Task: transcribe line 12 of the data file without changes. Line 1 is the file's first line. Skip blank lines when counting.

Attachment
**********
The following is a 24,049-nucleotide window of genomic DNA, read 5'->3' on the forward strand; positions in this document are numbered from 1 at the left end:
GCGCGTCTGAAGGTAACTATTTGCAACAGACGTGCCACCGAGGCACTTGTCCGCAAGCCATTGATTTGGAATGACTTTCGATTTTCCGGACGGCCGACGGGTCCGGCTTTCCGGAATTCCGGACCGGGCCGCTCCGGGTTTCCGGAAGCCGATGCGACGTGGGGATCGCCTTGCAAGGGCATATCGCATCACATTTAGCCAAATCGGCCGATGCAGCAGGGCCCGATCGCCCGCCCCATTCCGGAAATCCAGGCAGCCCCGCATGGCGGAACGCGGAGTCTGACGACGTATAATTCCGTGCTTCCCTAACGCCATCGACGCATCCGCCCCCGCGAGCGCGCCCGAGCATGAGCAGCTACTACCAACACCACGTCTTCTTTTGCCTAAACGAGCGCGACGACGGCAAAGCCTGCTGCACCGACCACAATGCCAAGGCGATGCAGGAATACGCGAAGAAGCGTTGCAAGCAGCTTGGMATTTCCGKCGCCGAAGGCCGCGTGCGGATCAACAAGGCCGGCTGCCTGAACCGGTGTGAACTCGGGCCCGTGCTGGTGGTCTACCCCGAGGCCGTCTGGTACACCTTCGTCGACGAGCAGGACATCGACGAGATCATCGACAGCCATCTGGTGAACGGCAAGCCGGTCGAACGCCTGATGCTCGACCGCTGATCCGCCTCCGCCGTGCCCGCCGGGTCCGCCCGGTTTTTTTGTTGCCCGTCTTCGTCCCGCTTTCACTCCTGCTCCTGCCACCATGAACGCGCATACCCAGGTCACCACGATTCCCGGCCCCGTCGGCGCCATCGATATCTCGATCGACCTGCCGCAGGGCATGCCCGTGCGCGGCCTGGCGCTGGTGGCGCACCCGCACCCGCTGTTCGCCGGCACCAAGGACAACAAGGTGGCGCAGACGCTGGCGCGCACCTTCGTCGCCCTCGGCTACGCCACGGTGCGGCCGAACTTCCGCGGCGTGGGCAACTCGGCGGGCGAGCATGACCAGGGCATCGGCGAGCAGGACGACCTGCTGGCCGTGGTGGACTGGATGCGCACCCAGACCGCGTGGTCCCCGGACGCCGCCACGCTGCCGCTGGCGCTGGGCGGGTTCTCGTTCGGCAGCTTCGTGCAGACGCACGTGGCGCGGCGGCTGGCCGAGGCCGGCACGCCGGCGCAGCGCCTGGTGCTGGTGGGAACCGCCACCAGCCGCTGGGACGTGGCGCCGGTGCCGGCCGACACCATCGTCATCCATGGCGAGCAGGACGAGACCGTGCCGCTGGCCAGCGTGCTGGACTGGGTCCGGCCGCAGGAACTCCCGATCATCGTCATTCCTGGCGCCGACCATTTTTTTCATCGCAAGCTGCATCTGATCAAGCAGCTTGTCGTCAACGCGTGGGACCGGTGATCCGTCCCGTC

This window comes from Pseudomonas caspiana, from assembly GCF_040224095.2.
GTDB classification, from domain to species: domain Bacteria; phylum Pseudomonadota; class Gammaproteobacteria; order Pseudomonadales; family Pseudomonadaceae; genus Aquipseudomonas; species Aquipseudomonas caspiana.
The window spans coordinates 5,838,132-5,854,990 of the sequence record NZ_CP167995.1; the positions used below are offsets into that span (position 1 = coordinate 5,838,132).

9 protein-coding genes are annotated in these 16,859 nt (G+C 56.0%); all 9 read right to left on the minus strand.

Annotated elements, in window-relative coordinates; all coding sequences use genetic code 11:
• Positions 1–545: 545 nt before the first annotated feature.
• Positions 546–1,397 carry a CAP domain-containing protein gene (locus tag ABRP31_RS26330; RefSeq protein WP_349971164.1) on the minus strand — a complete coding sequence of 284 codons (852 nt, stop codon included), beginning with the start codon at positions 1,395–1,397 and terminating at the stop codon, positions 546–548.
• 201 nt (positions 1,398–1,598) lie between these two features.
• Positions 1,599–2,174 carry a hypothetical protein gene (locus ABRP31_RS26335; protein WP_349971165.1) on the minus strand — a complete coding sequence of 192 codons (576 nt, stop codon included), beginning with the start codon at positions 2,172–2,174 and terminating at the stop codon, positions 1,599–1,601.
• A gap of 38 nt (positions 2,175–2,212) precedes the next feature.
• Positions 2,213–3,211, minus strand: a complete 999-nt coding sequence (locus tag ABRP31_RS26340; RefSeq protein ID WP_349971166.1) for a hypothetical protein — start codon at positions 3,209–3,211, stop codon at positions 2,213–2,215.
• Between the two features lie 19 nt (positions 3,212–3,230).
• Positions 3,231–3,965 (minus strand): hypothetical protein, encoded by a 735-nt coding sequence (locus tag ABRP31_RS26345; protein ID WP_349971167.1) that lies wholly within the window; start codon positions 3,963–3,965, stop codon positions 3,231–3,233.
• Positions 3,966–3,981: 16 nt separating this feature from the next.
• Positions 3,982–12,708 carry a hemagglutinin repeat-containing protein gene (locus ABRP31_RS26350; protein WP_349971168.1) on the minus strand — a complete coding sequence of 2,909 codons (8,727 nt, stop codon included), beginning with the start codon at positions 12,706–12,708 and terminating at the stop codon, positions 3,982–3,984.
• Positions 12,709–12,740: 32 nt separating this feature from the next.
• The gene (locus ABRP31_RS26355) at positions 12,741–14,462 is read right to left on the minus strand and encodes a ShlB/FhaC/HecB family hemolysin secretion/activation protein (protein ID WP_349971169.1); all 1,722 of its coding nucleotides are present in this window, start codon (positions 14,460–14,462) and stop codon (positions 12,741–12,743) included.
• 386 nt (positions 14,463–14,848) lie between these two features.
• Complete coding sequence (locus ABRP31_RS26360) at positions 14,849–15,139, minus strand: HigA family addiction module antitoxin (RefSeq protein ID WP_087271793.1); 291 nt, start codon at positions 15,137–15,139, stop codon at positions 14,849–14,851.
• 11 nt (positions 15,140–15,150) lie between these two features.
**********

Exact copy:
• A gap of 38 nt (positions 2,175–2,212) precedes the next feature.